“I spy with my little eye, something beginning with S.” Bryant looked out through the frosted windscreen with cheery wide eyes. His white fringe was standing on end, an effect of the lowering temperature. He looked like Jack Frost’s grandfather.
“I’m not even going to dignify that with an answer.” May sighed.
“Can’t we call them again?”
“You said yourself that they need to stand on their own feet. We won’t always be around, you know.”
“I certainly won’t be around for much longer if you continue to ration the heater.” He tapped ineffectually at the radio. “The bulldozers should have been here by now. All they keep saying is that the driving winds are keeping rescuers at bay.”
“This isn’t the only road blocked. Presumably it’s affecting every major route for miles around, and there’s more snow on the way. We’re going to be here overnight, so we should try to get some sleep.”
The props in the back of the van were wrapped in old blankets, bubble wrap and plastic bags to protect their edges. Keeping warm would be easy enough, but Bryant worried how the passengers in other vehicles were faring. He knew they should really go and check, but stepping outside now would place them both in danger. Neither man was equipped to face subzero temperatures.
They put the heater back on, and were dozing in its desiccating warmth when the fist at their window made them both start. All John May could see was a pair of alarmed brown eyes peering through the furry tunnel of a green snow hood. He rolled down the glass.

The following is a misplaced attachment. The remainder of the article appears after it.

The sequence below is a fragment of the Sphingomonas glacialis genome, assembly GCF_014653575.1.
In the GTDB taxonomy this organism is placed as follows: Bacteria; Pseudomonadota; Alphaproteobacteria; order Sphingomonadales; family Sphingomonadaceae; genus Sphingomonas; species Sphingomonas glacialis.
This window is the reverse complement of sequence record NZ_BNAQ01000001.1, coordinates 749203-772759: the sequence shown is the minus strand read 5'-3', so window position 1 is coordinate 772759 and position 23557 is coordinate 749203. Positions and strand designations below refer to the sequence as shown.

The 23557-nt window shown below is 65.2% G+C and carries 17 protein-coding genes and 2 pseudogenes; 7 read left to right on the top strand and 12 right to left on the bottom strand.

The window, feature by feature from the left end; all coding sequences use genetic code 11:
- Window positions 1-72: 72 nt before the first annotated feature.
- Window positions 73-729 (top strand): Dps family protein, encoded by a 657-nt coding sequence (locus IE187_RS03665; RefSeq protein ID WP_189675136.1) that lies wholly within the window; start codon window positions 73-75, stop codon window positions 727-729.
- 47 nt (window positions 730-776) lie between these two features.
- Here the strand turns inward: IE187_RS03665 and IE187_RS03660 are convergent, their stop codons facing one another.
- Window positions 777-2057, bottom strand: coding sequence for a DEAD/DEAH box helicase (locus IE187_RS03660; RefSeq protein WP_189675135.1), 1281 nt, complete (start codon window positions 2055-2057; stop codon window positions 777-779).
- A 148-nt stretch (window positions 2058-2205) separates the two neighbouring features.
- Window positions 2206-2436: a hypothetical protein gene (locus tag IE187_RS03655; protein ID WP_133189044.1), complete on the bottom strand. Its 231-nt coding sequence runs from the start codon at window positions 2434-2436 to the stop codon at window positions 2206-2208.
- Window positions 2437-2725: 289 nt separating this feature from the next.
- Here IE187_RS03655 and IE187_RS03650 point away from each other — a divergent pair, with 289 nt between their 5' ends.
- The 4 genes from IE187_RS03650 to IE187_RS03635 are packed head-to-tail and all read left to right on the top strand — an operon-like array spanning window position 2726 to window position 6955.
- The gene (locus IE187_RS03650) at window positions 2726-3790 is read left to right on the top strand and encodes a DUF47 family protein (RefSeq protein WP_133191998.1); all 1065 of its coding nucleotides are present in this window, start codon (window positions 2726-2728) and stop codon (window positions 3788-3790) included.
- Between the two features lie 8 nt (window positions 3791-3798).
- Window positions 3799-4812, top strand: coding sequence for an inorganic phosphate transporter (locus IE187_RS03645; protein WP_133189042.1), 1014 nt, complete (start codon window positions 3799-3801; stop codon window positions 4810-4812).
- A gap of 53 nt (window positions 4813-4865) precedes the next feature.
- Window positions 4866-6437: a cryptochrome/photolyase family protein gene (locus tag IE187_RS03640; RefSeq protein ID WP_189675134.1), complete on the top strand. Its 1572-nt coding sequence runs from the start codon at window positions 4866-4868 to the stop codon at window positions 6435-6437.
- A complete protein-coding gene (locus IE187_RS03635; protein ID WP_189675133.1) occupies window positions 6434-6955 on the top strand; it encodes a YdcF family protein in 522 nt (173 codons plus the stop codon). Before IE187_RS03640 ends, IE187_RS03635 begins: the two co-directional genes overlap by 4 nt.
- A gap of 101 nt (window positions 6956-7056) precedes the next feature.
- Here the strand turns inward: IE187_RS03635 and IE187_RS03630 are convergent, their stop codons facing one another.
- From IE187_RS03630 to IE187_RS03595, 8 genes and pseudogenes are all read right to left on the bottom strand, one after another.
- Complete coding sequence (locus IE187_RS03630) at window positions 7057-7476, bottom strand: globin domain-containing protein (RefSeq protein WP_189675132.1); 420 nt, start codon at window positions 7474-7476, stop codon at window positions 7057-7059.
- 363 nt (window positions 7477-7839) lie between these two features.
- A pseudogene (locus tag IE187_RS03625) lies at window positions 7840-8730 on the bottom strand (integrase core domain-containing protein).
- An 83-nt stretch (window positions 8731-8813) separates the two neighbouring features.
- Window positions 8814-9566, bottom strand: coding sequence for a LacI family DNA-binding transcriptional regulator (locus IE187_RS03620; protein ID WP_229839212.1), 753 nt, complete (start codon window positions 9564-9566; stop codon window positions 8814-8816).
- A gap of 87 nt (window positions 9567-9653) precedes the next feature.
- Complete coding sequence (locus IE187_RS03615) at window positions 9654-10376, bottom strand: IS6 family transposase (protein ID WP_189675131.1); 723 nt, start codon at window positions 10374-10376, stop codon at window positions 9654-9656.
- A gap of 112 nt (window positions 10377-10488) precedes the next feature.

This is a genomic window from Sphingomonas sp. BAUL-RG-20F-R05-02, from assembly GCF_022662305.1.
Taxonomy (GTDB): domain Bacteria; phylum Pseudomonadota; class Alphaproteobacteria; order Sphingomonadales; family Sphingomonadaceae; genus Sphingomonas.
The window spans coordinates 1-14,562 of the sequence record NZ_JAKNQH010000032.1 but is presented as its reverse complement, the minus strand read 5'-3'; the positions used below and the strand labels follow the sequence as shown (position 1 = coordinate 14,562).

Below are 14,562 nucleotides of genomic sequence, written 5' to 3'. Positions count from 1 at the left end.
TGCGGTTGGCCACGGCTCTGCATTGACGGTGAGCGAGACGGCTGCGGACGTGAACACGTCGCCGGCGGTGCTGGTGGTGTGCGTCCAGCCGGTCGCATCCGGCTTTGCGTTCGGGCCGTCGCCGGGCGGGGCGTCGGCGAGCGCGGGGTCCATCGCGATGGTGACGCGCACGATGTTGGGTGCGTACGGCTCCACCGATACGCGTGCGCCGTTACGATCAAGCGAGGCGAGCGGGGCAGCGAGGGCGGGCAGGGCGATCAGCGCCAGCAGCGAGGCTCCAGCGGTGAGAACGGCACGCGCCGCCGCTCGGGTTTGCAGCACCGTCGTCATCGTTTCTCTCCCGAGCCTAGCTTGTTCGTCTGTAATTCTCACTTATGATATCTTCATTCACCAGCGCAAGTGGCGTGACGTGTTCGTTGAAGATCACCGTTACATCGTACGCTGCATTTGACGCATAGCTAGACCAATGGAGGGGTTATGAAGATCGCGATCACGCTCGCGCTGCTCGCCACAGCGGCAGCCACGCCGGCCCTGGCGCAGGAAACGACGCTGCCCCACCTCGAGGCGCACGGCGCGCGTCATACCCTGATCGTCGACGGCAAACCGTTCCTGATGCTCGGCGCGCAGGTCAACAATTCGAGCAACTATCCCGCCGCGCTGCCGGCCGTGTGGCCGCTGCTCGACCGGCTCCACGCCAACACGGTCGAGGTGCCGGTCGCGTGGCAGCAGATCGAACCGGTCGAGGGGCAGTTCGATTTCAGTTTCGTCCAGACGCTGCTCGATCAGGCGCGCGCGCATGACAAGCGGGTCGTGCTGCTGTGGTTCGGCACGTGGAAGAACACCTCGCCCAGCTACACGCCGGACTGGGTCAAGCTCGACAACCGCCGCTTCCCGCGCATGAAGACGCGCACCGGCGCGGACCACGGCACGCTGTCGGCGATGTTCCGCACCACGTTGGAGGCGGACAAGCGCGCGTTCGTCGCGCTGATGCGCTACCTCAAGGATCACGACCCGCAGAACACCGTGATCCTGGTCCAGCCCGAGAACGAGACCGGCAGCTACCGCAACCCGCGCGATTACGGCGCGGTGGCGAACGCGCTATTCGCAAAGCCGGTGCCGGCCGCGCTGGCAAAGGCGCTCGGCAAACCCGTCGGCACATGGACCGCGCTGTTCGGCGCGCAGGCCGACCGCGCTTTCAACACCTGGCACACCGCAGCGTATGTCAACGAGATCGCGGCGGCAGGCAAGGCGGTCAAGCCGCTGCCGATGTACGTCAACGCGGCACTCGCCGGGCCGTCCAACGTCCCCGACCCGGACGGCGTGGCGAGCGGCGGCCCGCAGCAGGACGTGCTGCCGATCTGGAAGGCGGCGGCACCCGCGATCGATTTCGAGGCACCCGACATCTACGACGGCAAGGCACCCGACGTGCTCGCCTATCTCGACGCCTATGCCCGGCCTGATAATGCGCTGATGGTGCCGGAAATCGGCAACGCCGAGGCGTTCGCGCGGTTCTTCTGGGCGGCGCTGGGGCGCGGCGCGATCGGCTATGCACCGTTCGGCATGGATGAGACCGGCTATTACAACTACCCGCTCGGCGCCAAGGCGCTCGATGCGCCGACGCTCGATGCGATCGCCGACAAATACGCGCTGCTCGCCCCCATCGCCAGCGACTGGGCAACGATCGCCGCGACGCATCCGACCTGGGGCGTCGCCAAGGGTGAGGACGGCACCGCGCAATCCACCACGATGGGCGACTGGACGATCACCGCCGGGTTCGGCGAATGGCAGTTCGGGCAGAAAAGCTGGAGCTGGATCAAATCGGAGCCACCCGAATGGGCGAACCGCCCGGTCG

“Thank God,” said the man, “nobody else will open their windows-there’s been a terrible-‘
“Wait,” May shouted, “I can’t hear you. Go around the back.” He climbed out of the van and plodded around it, cracking ice from the frozen rear door handle. The man in the green parka clambered up and shook down his hood. He was young, Chinese, frightened. If he noticed that he had been seated next to a gigantic gold-painted statue of Ganesh the Elephant God, he chose not to comment. “I’m in the Honda Civic back there. My engine stalled and the heater died,” he explained. “I needed to keep warm but didn’t have any other clothes in the car with me. There was a truck behind me-I could vaguely see the driver in my rearview mirror-so I thought I’d ask him if I could sit in his cabin. The truck’s side windows were covered in snow and I couldn’t see in, so I tried the driver’s door. I’m sorry-‘ The man fought down a wave of panic. ”I need to call the police-my mobile has no battery left, I just needed to tell someone-’
“It’s all right, you’ve found yourself a pair of police officers,” said May.
“He’s dead, lying across the seat; someone’s cut a hole in his throat. It must have only just happened, because blood is still pouring out. I tried to stop it, but didn’t know what to do.” He held up a crimson left hand.
“Was he alone? Did you see a passenger?”
“No, but the door was swinging open. It hadn’t been properly closed. I must have only just missed him.”
“It’s probably a good thing that you did. You’d better stay here while I go and look.”
“I’m coming with you,” Bryant called from his base deep within the passenger seat.
“It’s freezing out there, Arthur. You’re better off staying in here.”
“Don’t be ridiculous. My blood is so thin I’m virtually reptilian. I haven’t felt anything in my extremities since I landed on my arse in the Princess Diana Memorial Fountain. Besides, you need my help. You’re not as steady on your pins as you once were.”
“I resent that,” muttered May. “Come on then, just for a minute, but do your coat up properly.”